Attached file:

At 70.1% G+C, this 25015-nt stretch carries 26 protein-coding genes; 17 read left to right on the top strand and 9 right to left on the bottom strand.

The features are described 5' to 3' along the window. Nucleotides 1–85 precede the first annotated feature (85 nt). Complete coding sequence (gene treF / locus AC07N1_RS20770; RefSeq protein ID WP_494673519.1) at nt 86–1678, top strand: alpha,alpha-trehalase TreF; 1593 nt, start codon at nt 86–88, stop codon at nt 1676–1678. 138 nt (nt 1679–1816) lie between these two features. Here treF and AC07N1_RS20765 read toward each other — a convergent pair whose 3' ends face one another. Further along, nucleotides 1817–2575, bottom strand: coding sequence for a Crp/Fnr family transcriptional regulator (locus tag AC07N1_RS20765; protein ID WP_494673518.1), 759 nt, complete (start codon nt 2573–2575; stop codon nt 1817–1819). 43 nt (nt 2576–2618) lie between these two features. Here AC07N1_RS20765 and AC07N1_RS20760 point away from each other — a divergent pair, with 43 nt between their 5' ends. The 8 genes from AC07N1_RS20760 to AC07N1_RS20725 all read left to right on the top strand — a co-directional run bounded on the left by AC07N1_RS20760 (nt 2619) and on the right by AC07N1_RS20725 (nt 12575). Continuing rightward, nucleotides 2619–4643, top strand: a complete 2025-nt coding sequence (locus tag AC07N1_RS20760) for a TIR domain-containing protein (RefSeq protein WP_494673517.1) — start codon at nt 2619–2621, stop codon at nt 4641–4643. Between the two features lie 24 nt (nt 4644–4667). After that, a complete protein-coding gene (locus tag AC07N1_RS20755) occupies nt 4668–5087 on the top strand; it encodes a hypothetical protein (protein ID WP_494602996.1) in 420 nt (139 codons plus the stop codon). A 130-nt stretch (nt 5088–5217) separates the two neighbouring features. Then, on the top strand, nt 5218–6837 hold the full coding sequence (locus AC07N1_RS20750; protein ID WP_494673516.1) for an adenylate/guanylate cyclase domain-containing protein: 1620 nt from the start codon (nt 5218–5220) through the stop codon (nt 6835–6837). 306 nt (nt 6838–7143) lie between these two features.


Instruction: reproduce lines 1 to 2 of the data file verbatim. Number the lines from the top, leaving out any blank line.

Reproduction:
At 70.1% G+C, this 25015-nt stretch carries 26 protein-coding genes; 17 read left to right on the top strand and 9 right to left on the bottom strand.

The features are described 5' to 3' along the window. Nucleotides 1–85 precede the first annotated feature (85 nt). Complete coding sequence (gene treF / locus AC07N1_RS20770; RefSeq protein ID WP_494673519.1) at nt 86–1678, top strand: alpha,alpha-trehalase TreF; 1593 nt, start codon at nt 86–88, stop codon at nt 1676–1678. 138 nt (nt 1679–1816) lie between these two features. Here treF and AC07N1_RS20765 read toward each other — a convergent pair whose 3' ends face one another. Further along, nucleotides 1817–2575, bottom strand: coding sequence for a Crp/Fnr family transcriptional regulator (locus tag AC07N1_RS20765; protein ID WP_494673518.1), 759 nt, complete (start codon nt 2573–2575; stop codon nt 1817–1819). 43 nt (nt 2576–2618) lie between these two features. Here AC07N1_RS20765 and AC07N1_RS20760 point away from each other — a divergent pair, with 43 nt between their 5' ends. The 8 genes from AC07N1_RS20760 to AC07N1_RS20725 all read left to right on the top strand — a co-directional run bounded on the left by AC07N1_RS20760 (nt 2619) and on the right by AC07N1_RS20725 (nt 12575). Continuing rightward, nucleotides 2619–4643, top strand: a complete 2025-nt coding sequence (locus tag AC07N1_RS20760) for a TIR domain-containing protein (RefSeq protein WP_494673517.1) — start codon at nt 2619–2621, stop codon at nt 4641–4643. Between the two features lie 24 nt (nt 4644–4667). After that, a complete protein-coding gene (locus tag AC07N1_RS20755) occupies nt 4668–5087 on the top strand; it encodes a hypothetical protein (protein ID WP_494602996.1) in 420 nt (139 codons plus the stop codon). A 130-nt stretch (nt 5088–5217) separates the two neighbouring features. Then, on the top strand, nt 5218–6837 hold the full coding sequence (locus AC07N1_RS20750; protein ID WP_494673516.1) for an adenylate/guanylate cyclase domain-containing protein: 1620 nt from the start codon (nt 5218–5220) through the stop codon (nt 6835–6837). 306 nt (nt 6838–7143) lie between these two features.